These examples differ in whether flower divergence drives speciation, or whether flower divergence comes later, either drifting in response to local changes in pollinator communities or driven by competition and other negative interactions between species. This is an important distinction in understanding whether flower divergence is a cause or a consequence of plant biodiversity. But how do we tell these scenarios apart? In this study we came up with some predictions of what we would expect under these three different scenarios. We tested these predictions in Hakea species from Southwest Australia.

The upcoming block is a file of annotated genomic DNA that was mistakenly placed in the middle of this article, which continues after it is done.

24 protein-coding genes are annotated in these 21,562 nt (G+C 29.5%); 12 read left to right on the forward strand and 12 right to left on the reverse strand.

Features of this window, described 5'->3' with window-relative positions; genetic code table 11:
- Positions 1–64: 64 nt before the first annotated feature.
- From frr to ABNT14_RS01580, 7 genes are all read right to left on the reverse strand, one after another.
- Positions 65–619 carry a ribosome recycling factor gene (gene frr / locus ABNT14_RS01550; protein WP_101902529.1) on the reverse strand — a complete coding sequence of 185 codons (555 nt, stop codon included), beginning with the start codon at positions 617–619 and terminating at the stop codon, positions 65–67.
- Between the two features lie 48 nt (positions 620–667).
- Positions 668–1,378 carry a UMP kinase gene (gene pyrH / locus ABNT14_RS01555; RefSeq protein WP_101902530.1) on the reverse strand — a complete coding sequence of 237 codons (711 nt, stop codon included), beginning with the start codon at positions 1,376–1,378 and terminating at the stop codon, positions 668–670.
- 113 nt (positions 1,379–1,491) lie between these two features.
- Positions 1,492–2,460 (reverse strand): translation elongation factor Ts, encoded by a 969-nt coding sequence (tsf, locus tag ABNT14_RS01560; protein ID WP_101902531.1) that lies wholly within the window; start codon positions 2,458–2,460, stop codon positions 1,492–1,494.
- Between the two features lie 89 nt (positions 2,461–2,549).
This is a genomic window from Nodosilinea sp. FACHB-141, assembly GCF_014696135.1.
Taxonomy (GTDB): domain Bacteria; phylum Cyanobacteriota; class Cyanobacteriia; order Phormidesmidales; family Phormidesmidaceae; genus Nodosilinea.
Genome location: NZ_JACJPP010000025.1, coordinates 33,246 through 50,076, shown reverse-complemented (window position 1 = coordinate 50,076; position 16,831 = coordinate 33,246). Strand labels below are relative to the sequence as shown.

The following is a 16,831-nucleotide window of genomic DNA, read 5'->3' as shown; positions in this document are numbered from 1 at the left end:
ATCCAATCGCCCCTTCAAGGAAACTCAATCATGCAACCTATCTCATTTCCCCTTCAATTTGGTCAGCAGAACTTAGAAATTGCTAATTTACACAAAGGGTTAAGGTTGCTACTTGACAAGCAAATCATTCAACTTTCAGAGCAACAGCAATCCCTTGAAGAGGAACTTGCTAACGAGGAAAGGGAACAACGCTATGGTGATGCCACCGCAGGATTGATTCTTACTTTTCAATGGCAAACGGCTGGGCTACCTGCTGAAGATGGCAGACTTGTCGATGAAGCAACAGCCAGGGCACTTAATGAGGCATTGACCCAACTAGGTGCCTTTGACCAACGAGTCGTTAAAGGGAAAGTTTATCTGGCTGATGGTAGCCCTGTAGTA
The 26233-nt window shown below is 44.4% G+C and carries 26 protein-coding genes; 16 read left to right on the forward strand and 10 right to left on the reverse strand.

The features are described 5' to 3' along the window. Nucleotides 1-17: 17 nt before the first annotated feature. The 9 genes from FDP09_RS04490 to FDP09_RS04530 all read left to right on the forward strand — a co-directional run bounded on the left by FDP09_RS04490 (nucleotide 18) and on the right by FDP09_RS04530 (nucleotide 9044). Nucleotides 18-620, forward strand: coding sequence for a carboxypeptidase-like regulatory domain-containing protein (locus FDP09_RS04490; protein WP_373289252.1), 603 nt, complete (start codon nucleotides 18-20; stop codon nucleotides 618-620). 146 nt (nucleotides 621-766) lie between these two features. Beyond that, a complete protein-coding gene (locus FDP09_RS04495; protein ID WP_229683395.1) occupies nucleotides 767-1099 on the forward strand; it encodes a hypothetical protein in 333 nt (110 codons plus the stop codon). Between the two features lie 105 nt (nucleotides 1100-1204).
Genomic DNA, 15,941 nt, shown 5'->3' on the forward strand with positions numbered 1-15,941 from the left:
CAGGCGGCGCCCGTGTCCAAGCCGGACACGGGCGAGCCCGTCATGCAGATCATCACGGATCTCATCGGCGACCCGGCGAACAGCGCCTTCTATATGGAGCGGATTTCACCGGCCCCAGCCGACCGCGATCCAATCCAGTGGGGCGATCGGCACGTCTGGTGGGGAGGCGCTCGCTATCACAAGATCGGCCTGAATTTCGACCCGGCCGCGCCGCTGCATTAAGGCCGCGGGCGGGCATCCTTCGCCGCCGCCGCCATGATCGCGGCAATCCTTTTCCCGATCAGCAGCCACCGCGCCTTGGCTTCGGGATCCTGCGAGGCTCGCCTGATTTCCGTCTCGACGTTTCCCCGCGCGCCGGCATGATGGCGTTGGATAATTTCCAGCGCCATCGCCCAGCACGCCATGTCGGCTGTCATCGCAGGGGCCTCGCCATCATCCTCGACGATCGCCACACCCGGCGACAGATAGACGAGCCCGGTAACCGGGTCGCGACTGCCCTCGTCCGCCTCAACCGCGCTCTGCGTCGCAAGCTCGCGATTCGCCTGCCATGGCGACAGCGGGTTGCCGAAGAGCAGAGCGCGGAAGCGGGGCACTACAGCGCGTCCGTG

Hakea are a fascinating genus of plants endemic to Australia. They show exceptional diversity in the Mediterranean-climate region of Southwest Australia which is a recognised biodiversity hotspot due to its high diversity of endemic plants under threat from human land-use modifications, particularly from agriculture (the region’s known as the wheat-belt). The region is famous for its fairly extreme environment (poor soils and hot dry summers) and super-rich plant communities, and sitting a bit below a similar Mediterranean-type ecosystem, the Cape of South Africa, is one of the most diverse temperate ecosystems in the world. Hakea are generally known as an unfriendly genus of spiky shrubs and perhaps less well recognised for their diversity of beautiful flowers, especially compared to their iconic relatives in the Proteaceae family – the Banksias. Previous studies of Hakea by Lamont and colleagues have shown flower size and colour to be important traits in determining pollinator specificity in the genus, so we went about collating data and characterising these traits to test our model predictions.